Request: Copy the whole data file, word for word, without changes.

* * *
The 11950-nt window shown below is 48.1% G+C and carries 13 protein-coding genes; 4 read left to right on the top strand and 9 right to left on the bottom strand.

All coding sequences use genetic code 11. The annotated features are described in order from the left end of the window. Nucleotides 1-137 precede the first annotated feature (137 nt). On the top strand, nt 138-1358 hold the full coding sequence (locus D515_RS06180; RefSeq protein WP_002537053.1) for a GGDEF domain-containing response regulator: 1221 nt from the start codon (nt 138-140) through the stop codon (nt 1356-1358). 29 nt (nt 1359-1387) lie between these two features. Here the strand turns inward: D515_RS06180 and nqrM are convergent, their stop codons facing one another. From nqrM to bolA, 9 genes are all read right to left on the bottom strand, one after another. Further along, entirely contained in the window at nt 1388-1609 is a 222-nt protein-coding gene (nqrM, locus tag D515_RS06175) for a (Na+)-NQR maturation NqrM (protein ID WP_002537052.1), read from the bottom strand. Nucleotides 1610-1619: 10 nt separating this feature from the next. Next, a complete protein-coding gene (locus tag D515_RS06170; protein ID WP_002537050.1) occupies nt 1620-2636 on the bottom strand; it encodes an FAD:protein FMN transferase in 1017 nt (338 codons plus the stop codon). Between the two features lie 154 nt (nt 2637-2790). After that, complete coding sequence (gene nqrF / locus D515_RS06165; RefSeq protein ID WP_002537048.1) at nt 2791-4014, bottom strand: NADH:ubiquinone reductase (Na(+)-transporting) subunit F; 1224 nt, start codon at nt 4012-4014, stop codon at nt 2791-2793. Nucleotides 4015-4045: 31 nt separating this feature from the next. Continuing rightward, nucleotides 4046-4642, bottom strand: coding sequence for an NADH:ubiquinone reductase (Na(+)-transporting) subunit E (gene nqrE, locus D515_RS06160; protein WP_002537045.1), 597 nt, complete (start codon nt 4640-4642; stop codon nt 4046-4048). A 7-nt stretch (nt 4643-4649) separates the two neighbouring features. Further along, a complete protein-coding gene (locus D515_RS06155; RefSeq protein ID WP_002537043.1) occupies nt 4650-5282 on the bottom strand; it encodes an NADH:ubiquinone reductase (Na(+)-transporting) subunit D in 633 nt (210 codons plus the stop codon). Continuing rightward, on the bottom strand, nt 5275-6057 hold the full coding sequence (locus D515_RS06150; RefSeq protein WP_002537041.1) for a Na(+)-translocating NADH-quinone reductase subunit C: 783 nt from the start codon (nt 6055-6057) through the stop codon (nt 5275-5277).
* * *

The 11950-nt window shown below is 48.1% G+C and carries 13 protein-coding genes; 4 read left to right on the top strand and 9 right to left on the bottom strand.

All coding sequences use genetic code 11. The annotated features are described in order from the left end of the window. Nucleotides 1-137 precede the first annotated feature (137 nt). On the top strand, nt 138-1358 hold the full coding sequence (locus D515_RS06180; RefSeq protein WP_002537053.1) for a GGDEF domain-containing response regulator: 1221 nt from the start codon (nt 138-140) through the stop codon (nt 1356-1358). 29 nt (nt 1359-1387) lie between these two features. Here the strand turns inward: D515_RS06180 and nqrM are convergent, their stop codons facing one another. From nqrM to bolA, 9 genes are all read right to left on the bottom strand, one after another. Further along, entirely contained in the window at nt 1388-1609 is a 222-nt protein-coding gene (nqrM, locus tag D515_RS06175) for a (Na+)-NQR maturation NqrM (protein ID WP_002537052.1), read from the bottom strand. Nucleotides 1610-1619: 10 nt separating this feature from the next. Next, a complete protein-coding gene (locus tag D515_RS06170; protein ID WP_002537050.1) occupies nt 1620-2636 on the bottom strand; it encodes an FAD:protein FMN transferase in 1017 nt (338 codons plus the stop codon). Between the two features lie 154 nt (nt 2637-2790). After that, complete coding sequence (gene nqrF / locus D515_RS06165; RefSeq protein ID WP_002537048.1) at nt 2791-4014, bottom strand: NADH:ubiquinone reductase (Na(+)-transporting) subunit F; 1224 nt, start codon at nt 4012-4014, stop codon at nt 2791-2793. Nucleotides 4015-4045: 31 nt separating this feature from the next. Continuing rightward, nucleotides 4046-4642, bottom strand: coding sequence for an NADH:ubiquinone reductase (Na(+)-transporting) subunit E (gene nqrE, locus D515_RS06160; protein WP_002537045.1), 597 nt, complete (start codon nt 4640-4642; stop codon nt 4046-4048). A 7-nt stretch (nt 4643-4649) separates the two neighbouring features. Further along, a complete protein-coding gene (locus D515_RS06155; RefSeq protein ID WP_002537043.1) occupies nt 4650-5282 on the bottom strand; it encodes an NADH:ubiquinone reductase (Na(+)-transporting) subunit D in 633 nt (210 codons plus the stop codon). Continuing rightward, on the bottom strand, nt 5275-6057 hold the full coding sequence (locus D515_RS06150; RefSeq protein WP_002537041.1) for a Na(+)-translocating NADH-quinone reductase subunit C: 783 nt from the start codon (nt 6055-6057) through the stop codon (nt 5275-5277).